Could a cave in a small village in central Kenya be the site of buried treasure? A rumor of riches, left behind by colonialists, has some residents dreaming of wealth, while others see it as a dangerous hoax. VOA's Gabe Joselow has the story.
Video

Video Ebola Patients Find No Treatment at Sierra Leone Holding Center

At a holding facility in Makeni, central Sierra Leone, dozens of sick people sit on the floor in an empty university building. They wait in filthy conditions. It's a 16-hour drive by ambulance to Kailahun Ebola treatment center. Adam Bailes was there and reports on what he says are some of the worst situations he has seen since the beginning of this Ebola outbreak. And he says it appears case numbers may already be far worse than authorities acknowledge.
Video

Video Identifying Bodies Found in Texas Border Region

Thousands of immigrants have died after crossing the border from Mexico into remote areas of the southwestern United States in recent years. Local officials in south Texas alone have found hundreds of unidentified bodies and buried them in mass graves in local cemeteries. Now an anthropologist and her students at Baylor University have been exhuming bodies and looking for clues to identify them. VOA’s Greg Flakus has more from Waco, Texas.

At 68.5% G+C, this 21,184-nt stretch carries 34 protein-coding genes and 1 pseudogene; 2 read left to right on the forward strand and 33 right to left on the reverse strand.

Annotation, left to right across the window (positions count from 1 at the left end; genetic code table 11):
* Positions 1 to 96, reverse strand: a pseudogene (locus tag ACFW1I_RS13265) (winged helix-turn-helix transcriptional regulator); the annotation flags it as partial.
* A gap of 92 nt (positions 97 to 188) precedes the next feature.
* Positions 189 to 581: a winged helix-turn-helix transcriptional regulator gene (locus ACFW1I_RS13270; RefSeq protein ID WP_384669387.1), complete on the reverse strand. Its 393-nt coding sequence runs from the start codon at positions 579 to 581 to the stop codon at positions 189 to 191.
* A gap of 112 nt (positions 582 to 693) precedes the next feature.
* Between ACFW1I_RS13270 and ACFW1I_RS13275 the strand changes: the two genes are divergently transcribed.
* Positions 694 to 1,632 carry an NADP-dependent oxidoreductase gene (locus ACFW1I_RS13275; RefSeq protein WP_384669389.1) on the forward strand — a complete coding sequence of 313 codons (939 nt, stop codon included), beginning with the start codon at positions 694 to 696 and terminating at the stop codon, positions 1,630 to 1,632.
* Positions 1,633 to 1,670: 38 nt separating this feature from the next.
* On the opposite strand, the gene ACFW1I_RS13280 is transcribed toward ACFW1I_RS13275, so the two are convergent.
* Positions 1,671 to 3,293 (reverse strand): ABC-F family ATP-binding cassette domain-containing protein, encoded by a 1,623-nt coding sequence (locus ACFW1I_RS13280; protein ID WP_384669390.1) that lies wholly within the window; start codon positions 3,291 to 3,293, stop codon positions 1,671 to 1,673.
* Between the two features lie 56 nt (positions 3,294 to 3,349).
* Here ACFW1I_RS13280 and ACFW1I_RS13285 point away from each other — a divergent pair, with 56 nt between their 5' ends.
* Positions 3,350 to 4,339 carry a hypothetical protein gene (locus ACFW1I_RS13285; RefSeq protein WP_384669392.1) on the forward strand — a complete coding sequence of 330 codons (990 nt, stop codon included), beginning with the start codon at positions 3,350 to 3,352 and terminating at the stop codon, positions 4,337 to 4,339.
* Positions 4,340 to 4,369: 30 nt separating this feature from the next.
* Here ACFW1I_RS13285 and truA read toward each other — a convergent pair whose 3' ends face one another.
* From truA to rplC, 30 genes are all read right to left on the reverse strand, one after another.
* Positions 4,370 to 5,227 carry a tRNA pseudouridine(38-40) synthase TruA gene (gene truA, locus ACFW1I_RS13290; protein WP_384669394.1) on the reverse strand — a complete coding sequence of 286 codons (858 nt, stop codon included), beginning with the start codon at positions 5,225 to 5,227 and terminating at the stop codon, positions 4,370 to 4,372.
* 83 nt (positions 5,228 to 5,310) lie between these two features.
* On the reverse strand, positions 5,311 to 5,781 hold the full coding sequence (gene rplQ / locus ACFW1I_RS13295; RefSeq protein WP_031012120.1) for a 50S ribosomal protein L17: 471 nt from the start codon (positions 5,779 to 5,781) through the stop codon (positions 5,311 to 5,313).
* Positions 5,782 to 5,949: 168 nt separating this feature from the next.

Colonel Steve ‘Spiros’ Pisanos left Greece and came to the U.S. to learn to fly. He flew fighters for the Allies in World War II, narrowly escaping death multiple times.Colonel Steve ‘Spiros’ Pisanos left Greece and came to the U.S. to learn to fly. He flew fighters for the Allies in World War II, narrowly escaping death multiple times.

AppleAndroid